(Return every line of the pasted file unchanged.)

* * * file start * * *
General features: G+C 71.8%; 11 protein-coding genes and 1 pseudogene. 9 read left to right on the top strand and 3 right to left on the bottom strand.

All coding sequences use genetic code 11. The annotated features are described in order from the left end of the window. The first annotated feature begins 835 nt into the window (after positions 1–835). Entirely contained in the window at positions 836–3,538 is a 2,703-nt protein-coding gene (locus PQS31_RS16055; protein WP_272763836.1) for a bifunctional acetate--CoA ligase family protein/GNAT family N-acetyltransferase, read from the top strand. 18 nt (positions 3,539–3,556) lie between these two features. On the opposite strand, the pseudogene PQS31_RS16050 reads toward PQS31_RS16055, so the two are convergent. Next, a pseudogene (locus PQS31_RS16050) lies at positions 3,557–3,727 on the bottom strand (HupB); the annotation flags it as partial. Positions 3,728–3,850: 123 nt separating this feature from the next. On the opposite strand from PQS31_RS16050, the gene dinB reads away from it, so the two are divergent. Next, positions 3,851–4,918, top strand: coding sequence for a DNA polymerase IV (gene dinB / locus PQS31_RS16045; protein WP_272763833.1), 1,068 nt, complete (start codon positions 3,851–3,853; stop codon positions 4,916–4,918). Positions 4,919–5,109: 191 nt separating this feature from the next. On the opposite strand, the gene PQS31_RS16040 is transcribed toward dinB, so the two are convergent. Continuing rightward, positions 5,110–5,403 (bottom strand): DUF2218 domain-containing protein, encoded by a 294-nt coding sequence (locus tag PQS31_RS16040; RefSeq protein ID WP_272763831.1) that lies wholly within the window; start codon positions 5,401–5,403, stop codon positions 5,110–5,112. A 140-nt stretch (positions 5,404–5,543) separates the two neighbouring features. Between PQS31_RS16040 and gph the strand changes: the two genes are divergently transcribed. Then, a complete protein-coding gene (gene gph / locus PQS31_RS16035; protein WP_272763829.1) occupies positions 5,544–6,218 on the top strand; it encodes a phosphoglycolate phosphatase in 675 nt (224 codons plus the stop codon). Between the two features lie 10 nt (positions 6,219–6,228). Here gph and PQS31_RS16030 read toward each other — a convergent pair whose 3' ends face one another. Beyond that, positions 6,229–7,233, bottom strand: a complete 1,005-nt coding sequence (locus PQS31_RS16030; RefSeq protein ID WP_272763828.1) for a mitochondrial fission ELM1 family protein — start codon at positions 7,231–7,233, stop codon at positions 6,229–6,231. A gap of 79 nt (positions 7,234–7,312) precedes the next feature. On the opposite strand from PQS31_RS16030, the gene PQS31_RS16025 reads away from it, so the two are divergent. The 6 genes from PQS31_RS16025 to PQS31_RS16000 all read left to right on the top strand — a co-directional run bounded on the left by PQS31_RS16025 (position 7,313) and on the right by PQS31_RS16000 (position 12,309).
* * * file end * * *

General features: G+C 71.8%; 11 protein-coding genes and 1 pseudogene. 9 read left to right on the top strand and 3 right to left on the bottom strand.

All coding sequences use genetic code 11. The annotated features are described in order from the left end of the window. The first annotated feature begins 835 nt into the window (after positions 1–835). Entirely contained in the window at positions 836–3,538 is a 2,703-nt protein-coding gene (locus PQS31_RS16055; protein WP_272763836.1) for a bifunctional acetate--CoA ligase family protein/GNAT family N-acetyltransferase, read from the top strand. 18 nt (positions 3,539–3,556) lie between these two features. On the opposite strand, the pseudogene PQS31_RS16050 reads toward PQS31_RS16055, so the two are convergent. Next, a pseudogene (locus PQS31_RS16050) lies at positions 3,557–3,727 on the bottom strand (HupB); the annotation flags it as partial. Positions 3,728–3,850: 123 nt separating this feature from the next. On the opposite strand from PQS31_RS16050, the gene dinB reads away from it, so the two are divergent. Next, positions 3,851–4,918, top strand: coding sequence for a DNA polymerase IV (gene dinB / locus PQS31_RS16045; protein WP_272763833.1), 1,068 nt, complete (start codon positions 3,851–3,853; stop codon positions 4,916–4,918). Positions 4,919–5,109: 191 nt separating this feature from the next. On the opposite strand, the gene PQS31_RS16040 is transcribed toward dinB, so the two are convergent. Continuing rightward, positions 5,110–5,403 (bottom strand): DUF2218 domain-containing protein, encoded by a 294-nt coding sequence (locus tag PQS31_RS16040; RefSeq protein ID WP_272763831.1) that lies wholly within the window; start codon positions 5,401–5,403, stop codon positions 5,110–5,112. A 140-nt stretch (positions 5,404–5,543) separates the two neighbouring features. Between PQS31_RS16040 and gph the strand changes: the two genes are divergently transcribed. Then, a complete protein-coding gene (gene gph / locus PQS31_RS16035; protein WP_272763829.1) occupies positions 5,544–6,218 on the top strand; it encodes a phosphoglycolate phosphatase in 675 nt (224 codons plus the stop codon). Between the two features lie 10 nt (positions 6,219–6,228). Here gph and PQS31_RS16030 read toward each other — a convergent pair whose 3' ends face one another. Beyond that, positions 6,229–7,233, bottom strand: a complete 1,005-nt coding sequence (locus PQS31_RS16030; RefSeq protein ID WP_272763828.1) for a mitochondrial fission ELM1 family protein — start codon at positions 7,231–7,233, stop codon at positions 6,229–6,231. A gap of 79 nt (positions 7,234–7,312) precedes the next feature. On the opposite strand from PQS31_RS16030, the gene PQS31_RS16025 reads away from it, so the two are divergent. The 6 genes from PQS31_RS16025 to PQS31_RS16000 all read left to right on the top strand — a co-directional run bounded on the left by PQS31_RS16025 (position 7,313) and on the right by PQS31_RS16000 (position 12,309).